Financial capacity following traumatic brain injury: A six-month longitudinal study

Academic Article


  • Objective: To longitudinally investigate financial capacity (FC) following traumatic brain injury (TBI). Design: Longitudinal study comparing FC in cognitively healthy adults and persons with moderate to severe TBI at time of acute hospitalization (Time 1) and at 6 months postinjury (Time 2). Setting: Inpatient brain injury rehabilitation unit. Participants: Twenty healthy adult controls and 24 adult persons with moderate to severe TBI. Main Outcome Measures: Participants were administered the Financial Capacity Instrument (FCI-9), a standardized instrument that measures performance on 18 financial tasks, 9 domains, and 2 global scores. Between- and within-group differences were examined for each FCI-9 domain and global scores. Using control group referenced cut scores, participants with TBI were also assigned an impairment rating (intact, marginal, or impaired) on each domain and global score. Results: At Time 1, participants with TBI performed significantly below controls on the majority of financial variables tested. At Time 2, participants with TBI demonstrated within group improvement on both simple and complex financial domains, but continued to perform below adult controls on complex financial domains and both global scores. Group by time interactions were significant for four domains and both global scores. At Time 1, high percentages of participants with TBI were assigned either "marginal" or "impaired" ratings on the domains and global scores, with significant percentage increases of "intact" ratings at Time 2. Conclusions: Immediately following acute injury, persons with moderate to severe TBI show global impairment of FC. Findings indicate improvement of both simple and complex financial skills over a 6-month period, but continued impairment on more complex financial skills. Future studies should examine loss and recovery of FC following TBI over longer time periods and a wider range of injury severity. © 2012 American Psychological Association.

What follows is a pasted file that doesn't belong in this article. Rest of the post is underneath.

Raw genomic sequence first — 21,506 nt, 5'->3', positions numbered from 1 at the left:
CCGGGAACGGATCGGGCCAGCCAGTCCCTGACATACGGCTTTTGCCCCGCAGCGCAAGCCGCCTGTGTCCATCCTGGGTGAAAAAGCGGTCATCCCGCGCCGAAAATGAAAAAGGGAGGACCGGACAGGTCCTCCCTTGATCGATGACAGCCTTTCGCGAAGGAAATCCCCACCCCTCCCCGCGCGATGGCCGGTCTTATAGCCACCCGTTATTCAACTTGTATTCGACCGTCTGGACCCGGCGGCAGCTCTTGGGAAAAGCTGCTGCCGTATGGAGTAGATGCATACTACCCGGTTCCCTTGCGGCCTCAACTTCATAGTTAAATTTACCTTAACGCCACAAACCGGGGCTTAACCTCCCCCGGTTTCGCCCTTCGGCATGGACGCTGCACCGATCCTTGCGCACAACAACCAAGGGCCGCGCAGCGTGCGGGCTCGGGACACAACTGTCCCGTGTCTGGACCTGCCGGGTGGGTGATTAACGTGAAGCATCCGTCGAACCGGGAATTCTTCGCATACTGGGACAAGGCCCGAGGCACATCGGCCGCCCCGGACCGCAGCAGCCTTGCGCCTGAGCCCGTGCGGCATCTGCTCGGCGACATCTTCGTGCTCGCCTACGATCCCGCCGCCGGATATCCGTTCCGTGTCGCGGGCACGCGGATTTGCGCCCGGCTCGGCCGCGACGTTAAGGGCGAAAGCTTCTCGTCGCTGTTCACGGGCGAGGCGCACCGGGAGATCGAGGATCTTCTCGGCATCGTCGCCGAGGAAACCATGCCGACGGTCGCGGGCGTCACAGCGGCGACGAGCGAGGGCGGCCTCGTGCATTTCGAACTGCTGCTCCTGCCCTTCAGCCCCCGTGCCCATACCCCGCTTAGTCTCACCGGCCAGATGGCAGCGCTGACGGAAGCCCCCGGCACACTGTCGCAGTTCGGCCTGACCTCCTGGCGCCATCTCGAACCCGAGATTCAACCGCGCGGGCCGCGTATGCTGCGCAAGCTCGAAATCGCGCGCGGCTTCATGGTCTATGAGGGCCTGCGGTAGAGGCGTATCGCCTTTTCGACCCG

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    Digital Object Identifier (doi)

    Author List

  • Dreer LE; DeVivo MJ; Novack TA; Marson DC
  • Start Page

  • 5
  • End Page

  • 12
  • Volume

  • 57
  • Issue

  • 1